Ode to a Pitchman

After a string of celebrity deaths last week comes the awful news that famed TV pitchman, Billy Mays, was found dead in his Tampa home this morning. Unlike Michael Jackson, Mays won’t have thousands of tribute parties thrown in his honor around the world. Mays also didn’t have the body of work or the rapport that actress Farrah Fawcett or Ed McMahon had with television audiences. While the passing of all of these famed individuals are sad occasions, I feel the most moved by the loss of Billy. Ironically, this wouldn’t have been the case a few months ago except that I’ve gained insight into the man via his series on the Discovery Channel – Pitchmen.

Until I started watching Pitchmen, I really hadn’t thought much about Mays except when he and his loud voice would boom across my TV screen to sell me OxiClean or another infomercial product. I usually changed the channel pretty fast and really didn’t give Billy the time of day. Then in April, Discovery started airing a series based on how infomercials are produced starring Mays and his pitch-partner Anthony Sullivan. The series followed the pair as they looked for the next big items to hock to the American public, gave us a peek at the process and the private lives of Anthony and Billy.

Through Pitchmen I learned that Billy Mays absolutely loved his family and his life as a salesman. He worked tirelessly to bring, what he thought, were the very best products into our home. Prior to Pitchmen I didn’t know that everything Mays pitched, he tested and stood behind 100%. If he wasn’t comfortable with a product, it wasn’t safe or it didn’t perform, it meant that Billy Mays didn’t put his name behind it. I also learned of the wonderful relationship he had with his son, Billy Mays III. His son had started to work with him on set and loved his dad with all his heart. When young Billy tweeted this morning that his dad was gone, it was a real shock. My thoughts and prayers go out to his son, his wife and young daughter in this difficult time.

I am grateful for the Discovery Channel’s look inside the life of Billy Mays before he passed. Although many people probably thought of him simply as the “loud infomercial guy”, as my wife says he was more than just a pitchman, he was a true icon. A man of gentle spirit, yet booming confidence. He loved his family and worked his entire life to get ahead. He brought a smile to my face, and made my life better in small ways with the products he pitched. I’m positive heaven will be an even cleaner place, now that Billy’s in it.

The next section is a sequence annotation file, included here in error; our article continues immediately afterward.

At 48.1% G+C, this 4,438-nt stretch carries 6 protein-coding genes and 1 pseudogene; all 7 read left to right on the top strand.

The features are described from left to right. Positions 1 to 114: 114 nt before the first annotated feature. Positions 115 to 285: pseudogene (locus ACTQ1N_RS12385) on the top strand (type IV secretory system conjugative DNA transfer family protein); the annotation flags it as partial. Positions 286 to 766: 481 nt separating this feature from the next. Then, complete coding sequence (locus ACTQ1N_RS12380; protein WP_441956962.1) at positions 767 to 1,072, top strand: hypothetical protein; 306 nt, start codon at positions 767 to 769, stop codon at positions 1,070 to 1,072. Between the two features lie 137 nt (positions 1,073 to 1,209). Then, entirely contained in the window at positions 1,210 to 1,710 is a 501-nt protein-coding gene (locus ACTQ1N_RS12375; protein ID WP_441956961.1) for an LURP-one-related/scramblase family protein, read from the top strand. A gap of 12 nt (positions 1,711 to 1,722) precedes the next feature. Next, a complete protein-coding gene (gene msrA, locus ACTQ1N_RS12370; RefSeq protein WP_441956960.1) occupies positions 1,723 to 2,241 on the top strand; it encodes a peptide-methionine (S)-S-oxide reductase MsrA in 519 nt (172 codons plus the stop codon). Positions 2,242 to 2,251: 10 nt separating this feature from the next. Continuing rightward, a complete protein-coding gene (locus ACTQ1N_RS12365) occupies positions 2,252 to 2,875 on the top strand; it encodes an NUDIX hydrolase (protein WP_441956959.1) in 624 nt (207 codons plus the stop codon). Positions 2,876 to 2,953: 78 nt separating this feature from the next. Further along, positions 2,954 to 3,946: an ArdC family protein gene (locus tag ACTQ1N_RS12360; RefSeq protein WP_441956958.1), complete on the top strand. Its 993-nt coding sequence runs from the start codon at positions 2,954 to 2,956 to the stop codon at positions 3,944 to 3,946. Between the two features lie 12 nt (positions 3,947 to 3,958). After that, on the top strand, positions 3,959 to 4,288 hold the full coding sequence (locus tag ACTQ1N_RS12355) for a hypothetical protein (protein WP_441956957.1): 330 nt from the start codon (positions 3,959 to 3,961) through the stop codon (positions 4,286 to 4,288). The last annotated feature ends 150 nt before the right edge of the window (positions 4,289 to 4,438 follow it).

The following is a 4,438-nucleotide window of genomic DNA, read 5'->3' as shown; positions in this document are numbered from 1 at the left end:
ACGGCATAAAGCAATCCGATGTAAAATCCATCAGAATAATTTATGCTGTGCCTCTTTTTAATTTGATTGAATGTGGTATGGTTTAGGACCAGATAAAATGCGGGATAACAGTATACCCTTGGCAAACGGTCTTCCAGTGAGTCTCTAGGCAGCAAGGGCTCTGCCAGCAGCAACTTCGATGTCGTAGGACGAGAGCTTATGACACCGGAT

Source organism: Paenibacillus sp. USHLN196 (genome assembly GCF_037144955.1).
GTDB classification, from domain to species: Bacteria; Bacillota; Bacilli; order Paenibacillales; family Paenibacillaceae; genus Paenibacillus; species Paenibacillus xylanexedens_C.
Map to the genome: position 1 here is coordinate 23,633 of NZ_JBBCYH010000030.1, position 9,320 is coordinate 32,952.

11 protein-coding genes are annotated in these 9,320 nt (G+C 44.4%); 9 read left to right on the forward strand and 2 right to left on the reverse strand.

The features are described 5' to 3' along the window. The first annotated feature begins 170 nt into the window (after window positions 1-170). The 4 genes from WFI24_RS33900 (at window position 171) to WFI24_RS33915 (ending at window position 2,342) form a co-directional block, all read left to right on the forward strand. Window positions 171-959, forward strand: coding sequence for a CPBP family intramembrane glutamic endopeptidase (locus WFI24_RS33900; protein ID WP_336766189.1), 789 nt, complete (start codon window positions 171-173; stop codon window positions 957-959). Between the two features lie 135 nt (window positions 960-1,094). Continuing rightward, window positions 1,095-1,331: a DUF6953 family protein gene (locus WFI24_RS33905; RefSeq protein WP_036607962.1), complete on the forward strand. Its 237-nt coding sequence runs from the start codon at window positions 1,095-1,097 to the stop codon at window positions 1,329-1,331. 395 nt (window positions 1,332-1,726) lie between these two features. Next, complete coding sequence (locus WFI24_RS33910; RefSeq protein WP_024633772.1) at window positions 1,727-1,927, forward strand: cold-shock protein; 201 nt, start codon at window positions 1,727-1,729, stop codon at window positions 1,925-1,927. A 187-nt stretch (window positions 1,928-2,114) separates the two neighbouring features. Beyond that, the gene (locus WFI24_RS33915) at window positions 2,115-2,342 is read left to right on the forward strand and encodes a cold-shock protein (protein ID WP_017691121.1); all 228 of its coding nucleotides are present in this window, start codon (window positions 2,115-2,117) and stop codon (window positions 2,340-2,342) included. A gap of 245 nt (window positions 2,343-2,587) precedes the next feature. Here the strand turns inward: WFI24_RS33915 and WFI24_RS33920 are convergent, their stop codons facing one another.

A Valid Question

Blogger Andrew Sullivan raises a very poignant question, and one that I hadn’t really thought about until the murder of abortion clinic doctor George Tiller. Sullivan asks:

“What interests me is why these groups target a late-term abortion doctor. By their logic, there is nothing worse in killing an eight month-old fetus than an eight-minute old one. By my logic – see The Conservative Soul – there is an intuitive reason to worry more about babies that are much more developed than an enbryo. But I can’t see why Operation Rescue would believe that. I suppose it’s better marketing, because the images are so gruesome.”

The point Andrew makes is well taken. Namely that most Right to Life members believe that the instant a sperm fertilizes an egg, a human being is created. Destroying or aborting this person, no matter how few cells they are made of, is in essence nothing short of murder. If this is true, why is it that most anti-abortion groups only target late term doctors? If they were truly honoring their convictions wouldn’t they just as aggressively defend against destroying zygotes as they would late term fetuses?

We never hear of the biochemists who develop drugs like the so-called “morning after pill” being targeted for domestic terrorism, but doctors like George Tiller have had their clinics attacked and even their lives taken. Are these conservative groups practicing their own version of situational ethics when it comes to the unborn? Or are they simply playing the media so that they can be depicted in the best possible light with the public? I don’t pretend to have the answers, but I lean towards the latter, and if true it makes the whole lot hypocrites.